This is an important issue. The reviewers are correct in saying our conclusion regarding cluster differences draw heavily from post-block self-report measures. We believe our analyses of inference chains (Figure 4F-G) and the alignments in behaviour vs. self-awareness measures (Figure 5) address these concerns, at least in part. These analyses showed that self-report measures and participant behaviour (putatively driven by representations of value/contingency) are highly consistent with each other. We have interpreted this alignment to mean that the behavioral and self-report mechanisms were tapping into the same underlying mechanism of contingency learning. Expressed differently, if the self-report measures used here did not capture internal value/contingency representations, then it follows that participant behaviour was dissociated from internal representations of value/contingencies, an unlikely proposition based on contemporary understanding of associative learning. It is also worth noting that the alignment we see here between behaviour and verbalizable contingency knowledge is the norm in the broader human learning literature. We have added additional text to Results and Discussion to address and clarify this for readers.

https://doi.org/10.7554/eLife.69594.sa2

Article and author information

Author details

  1. Philip Jean-Richard-dit-Bressel

    School of Psychology, UNSW, Sydney, Australia
    Contribution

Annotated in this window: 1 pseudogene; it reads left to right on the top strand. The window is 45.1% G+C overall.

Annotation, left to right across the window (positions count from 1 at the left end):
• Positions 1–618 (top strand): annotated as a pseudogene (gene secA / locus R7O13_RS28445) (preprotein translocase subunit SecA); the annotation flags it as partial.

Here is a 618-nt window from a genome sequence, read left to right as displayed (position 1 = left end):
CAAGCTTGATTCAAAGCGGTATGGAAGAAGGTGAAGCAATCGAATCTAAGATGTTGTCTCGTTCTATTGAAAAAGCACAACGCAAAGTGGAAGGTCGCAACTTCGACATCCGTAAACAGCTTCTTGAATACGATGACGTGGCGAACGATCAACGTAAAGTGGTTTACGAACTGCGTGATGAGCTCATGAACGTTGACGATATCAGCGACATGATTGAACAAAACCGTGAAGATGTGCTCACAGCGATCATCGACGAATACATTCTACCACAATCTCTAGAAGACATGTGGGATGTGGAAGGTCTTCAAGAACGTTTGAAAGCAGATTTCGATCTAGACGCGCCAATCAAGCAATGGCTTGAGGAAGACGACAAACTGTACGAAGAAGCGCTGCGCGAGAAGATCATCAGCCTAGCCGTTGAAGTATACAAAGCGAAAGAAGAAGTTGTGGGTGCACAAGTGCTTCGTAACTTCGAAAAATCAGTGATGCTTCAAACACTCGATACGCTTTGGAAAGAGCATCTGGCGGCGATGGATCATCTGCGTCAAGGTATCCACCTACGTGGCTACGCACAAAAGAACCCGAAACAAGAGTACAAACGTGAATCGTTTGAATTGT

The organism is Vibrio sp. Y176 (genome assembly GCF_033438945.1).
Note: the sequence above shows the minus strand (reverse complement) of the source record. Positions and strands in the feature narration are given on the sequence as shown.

Conceptualization, Resources, Data curation, Software, Formal analysis, Investigation, Visualization, Writing - original draft, Project administration, Writing - review and editing
    Contributed equally with
    Jessica C Lee
    Competing interests
    No competing interests declared
    ORCID icon "This ORCID iD identifies the author of this article:" 0000-0002-0898-8987
  2. Jessica C Lee

    School of Psychology, UNSW, Sydney, Australia
    Contribution
    Conceptualization, Resources, Data curation, Software, Formal analysis, Funding acquisition, Investigation, Writing - original draft, Project administration, Writing - review and editing
    Contributed equally with
    Philip Jean-Richard-dit-Bressel
    Competing interests
    No competing interests declared
  3. Shi Xian Liew

    School of Psychology, UNSW, Sydney, Australia
    Contribution
    Resources, Software, Writing - review and editing
    Competing interests
    No competing interests declared
    ORCID icon "This ORCID iD identifies the author of this article:" 0000-0003-0432-1795
  4. Gabrielle Weidemann

    School of Psychology, Western Sydney University, Sydney, Australia
    Contribution
    Conceptualization, Investigation, Writing - original draft, Writing - review and editing
    Competing interests
    No competing interests declared
  5. Peter F Lovibond

    School of Psychology, UNSW, Sydney, Australia
    Contribution
    Conceptualization, Supervision, Funding acquisition, Writing - original draft, Writing - review and editing
    Competing interests
    No competing interests declared
  6. Gavan P McNally

    School of Psychology, UNSW, Sydney, Australia
    Contribution